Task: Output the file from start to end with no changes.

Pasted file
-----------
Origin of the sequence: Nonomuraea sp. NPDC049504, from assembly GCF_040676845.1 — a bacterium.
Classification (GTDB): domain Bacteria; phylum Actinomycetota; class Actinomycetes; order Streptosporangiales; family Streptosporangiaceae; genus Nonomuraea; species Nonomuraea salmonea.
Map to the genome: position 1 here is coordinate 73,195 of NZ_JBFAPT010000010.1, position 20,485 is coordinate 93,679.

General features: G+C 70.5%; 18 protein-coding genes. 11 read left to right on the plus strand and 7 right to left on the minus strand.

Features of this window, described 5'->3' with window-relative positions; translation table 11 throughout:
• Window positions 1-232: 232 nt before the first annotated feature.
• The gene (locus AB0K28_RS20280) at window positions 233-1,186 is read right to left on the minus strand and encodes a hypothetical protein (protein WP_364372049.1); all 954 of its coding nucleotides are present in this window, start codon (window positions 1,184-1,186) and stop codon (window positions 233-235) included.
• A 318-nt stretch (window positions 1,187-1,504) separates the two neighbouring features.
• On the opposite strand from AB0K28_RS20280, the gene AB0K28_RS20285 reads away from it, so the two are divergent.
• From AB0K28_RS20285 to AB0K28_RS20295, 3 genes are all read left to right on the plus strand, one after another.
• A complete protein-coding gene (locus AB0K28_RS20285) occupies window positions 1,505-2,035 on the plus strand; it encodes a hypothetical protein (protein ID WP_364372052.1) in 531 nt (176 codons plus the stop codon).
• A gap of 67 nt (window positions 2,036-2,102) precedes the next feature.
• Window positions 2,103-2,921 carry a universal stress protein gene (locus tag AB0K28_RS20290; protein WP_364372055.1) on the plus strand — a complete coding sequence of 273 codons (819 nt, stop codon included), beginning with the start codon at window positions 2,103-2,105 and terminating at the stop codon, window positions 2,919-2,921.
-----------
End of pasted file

Origin of the sequence: Nonomuraea sp. NPDC049504, from assembly GCF_040676845.1 — a bacterium.
Classification (GTDB): domain Bacteria; phylum Actinomycetota; class Actinomycetes; order Streptosporangiales; family Streptosporangiaceae; genus Nonomuraea; species Nonomuraea salmonea.
Map to the genome: position 1 here is coordinate 73,195 of NZ_JBFAPT010000010.1, position 20,485 is coordinate 93,679.

General features: G+C 70.5%; 18 protein-coding genes. 11 read left to right on the plus strand and 7 right to left on the minus strand.

Features of this window, described 5'->3' with window-relative positions; translation table 11 throughout:
• Window positions 1-232: 232 nt before the first annotated feature.
• The gene (locus AB0K28_RS20280) at window positions 233-1,186 is read right to left on the minus strand and encodes a hypothetical protein (protein WP_364372049.1); all 954 of its coding nucleotides are present in this window, start codon (window positions 1,184-1,186) and stop codon (window positions 233-235) included.
• A 318-nt stretch (window positions 1,187-1,504) separates the two neighbouring features.
• On the opposite strand from AB0K28_RS20280, the gene AB0K28_RS20285 reads away from it, so the two are divergent.
• From AB0K28_RS20285 to AB0K28_RS20295, 3 genes are all read left to right on the plus strand, one after another.
• A complete protein-coding gene (locus AB0K28_RS20285) occupies window positions 1,505-2,035 on the plus strand; it encodes a hypothetical protein (protein ID WP_364372052.1) in 531 nt (176 codons plus the stop codon).
• A gap of 67 nt (window positions 2,036-2,102) precedes the next feature.
• Window positions 2,103-2,921 carry a universal stress protein gene (locus tag AB0K28_RS20290; protein WP_364372055.1) on the plus strand — a complete coding sequence of 273 codons (819 nt, stop codon included), beginning with the start codon at window positions 2,103-2,105 and terminating at the stop codon, window positions 2,919-2,921.